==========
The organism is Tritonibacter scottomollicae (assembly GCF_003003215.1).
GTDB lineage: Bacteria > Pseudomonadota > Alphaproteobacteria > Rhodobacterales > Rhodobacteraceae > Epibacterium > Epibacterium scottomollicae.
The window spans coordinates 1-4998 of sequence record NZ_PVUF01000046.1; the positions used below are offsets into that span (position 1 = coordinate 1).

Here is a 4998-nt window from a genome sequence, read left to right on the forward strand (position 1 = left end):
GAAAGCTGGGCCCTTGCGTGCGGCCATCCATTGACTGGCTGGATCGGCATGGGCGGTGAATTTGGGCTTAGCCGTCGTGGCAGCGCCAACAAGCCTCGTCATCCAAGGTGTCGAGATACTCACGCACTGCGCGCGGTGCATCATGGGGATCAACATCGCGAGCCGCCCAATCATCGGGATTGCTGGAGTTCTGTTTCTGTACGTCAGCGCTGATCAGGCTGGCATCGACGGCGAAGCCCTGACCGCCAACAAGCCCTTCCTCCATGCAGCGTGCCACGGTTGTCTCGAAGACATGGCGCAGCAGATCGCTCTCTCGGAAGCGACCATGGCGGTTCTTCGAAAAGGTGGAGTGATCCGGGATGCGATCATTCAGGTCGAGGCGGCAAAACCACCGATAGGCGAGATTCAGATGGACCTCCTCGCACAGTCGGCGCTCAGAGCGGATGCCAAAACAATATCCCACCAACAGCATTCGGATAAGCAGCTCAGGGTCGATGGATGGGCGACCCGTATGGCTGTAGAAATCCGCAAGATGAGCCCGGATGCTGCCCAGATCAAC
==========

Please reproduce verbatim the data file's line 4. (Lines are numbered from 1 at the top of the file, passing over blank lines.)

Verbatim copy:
Here is a 4998-nt window from a genome sequence, read left to right on the forward strand (position 1 = left end):